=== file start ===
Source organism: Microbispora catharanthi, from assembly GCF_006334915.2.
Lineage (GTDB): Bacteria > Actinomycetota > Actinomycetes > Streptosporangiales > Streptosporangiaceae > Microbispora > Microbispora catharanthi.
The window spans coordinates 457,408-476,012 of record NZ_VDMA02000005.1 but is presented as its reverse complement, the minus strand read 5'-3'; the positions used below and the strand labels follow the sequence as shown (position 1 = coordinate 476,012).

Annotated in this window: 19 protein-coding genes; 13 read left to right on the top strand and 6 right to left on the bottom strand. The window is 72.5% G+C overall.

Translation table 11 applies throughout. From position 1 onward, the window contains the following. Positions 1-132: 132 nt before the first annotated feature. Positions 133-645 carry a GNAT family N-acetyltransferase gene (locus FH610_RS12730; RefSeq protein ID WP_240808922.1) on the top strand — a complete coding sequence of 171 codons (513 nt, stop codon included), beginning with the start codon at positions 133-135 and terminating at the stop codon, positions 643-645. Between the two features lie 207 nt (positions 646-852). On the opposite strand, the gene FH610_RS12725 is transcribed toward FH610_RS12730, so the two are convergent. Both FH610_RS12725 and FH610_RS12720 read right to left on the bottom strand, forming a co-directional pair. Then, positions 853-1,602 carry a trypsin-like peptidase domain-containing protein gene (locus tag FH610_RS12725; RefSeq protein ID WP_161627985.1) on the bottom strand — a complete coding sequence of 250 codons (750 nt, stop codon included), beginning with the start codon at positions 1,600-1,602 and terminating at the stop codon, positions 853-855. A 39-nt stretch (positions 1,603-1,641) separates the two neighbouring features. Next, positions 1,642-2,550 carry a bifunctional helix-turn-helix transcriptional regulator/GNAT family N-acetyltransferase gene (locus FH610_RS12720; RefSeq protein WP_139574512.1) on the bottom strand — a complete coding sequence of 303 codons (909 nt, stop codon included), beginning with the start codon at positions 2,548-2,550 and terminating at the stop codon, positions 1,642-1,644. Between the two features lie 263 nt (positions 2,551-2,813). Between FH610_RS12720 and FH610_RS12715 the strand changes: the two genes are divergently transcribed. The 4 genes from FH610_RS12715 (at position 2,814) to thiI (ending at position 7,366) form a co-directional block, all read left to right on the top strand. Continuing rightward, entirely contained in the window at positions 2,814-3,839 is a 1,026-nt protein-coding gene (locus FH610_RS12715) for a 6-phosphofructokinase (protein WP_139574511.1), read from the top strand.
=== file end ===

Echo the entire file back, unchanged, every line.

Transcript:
Source organism: Microbispora catharanthi, from assembly GCF_006334915.2.
Lineage (GTDB): Bacteria > Actinomycetota > Actinomycetes > Streptosporangiales > Streptosporangiaceae > Microbispora > Microbispora catharanthi.
The window spans coordinates 457,408-476,012 of record NZ_VDMA02000005.1 but is presented as its reverse complement, the minus strand read 5'-3'; the positions used below and the strand labels follow the sequence as shown (position 1 = coordinate 476,012).

Annotated in this window: 19 protein-coding genes; 13 read left to right on the top strand and 6 right to left on the bottom strand. The window is 72.5% G+C overall.

Translation table 11 applies throughout. From position 1 onward, the window contains the following. Positions 1-132: 132 nt before the first annotated feature. Positions 133-645 carry a GNAT family N-acetyltransferase gene (locus FH610_RS12730; RefSeq protein ID WP_240808922.1) on the top strand — a complete coding sequence of 171 codons (513 nt, stop codon included), beginning with the start codon at positions 133-135 and terminating at the stop codon, positions 643-645. Between the two features lie 207 nt (positions 646-852). On the opposite strand, the gene FH610_RS12725 is transcribed toward FH610_RS12730, so the two are convergent. Both FH610_RS12725 and FH610_RS12720 read right to left on the bottom strand, forming a co-directional pair. Then, positions 853-1,602 carry a trypsin-like peptidase domain-containing protein gene (locus tag FH610_RS12725; RefSeq protein ID WP_161627985.1) on the bottom strand — a complete coding sequence of 250 codons (750 nt, stop codon included), beginning with the start codon at positions 1,600-1,602 and terminating at the stop codon, positions 853-855. A 39-nt stretch (positions 1,603-1,641) separates the two neighbouring features. Next, positions 1,642-2,550 carry a bifunctional helix-turn-helix transcriptional regulator/GNAT family N-acetyltransferase gene (locus FH610_RS12720; RefSeq protein WP_139574512.1) on the bottom strand — a complete coding sequence of 303 codons (909 nt, stop codon included), beginning with the start codon at positions 2,548-2,550 and terminating at the stop codon, positions 1,642-1,644. Between the two features lie 263 nt (positions 2,551-2,813). Between FH610_RS12720 and FH610_RS12715 the strand changes: the two genes are divergently transcribed. The 4 genes from FH610_RS12715 (at position 2,814) to thiI (ending at position 7,366) form a co-directional block, all read left to right on the top strand. Continuing rightward, entirely contained in the window at positions 2,814-3,839 is a 1,026-nt protein-coding gene (locus FH610_RS12715) for a 6-phosphofructokinase (protein WP_139574511.1), read from the top strand.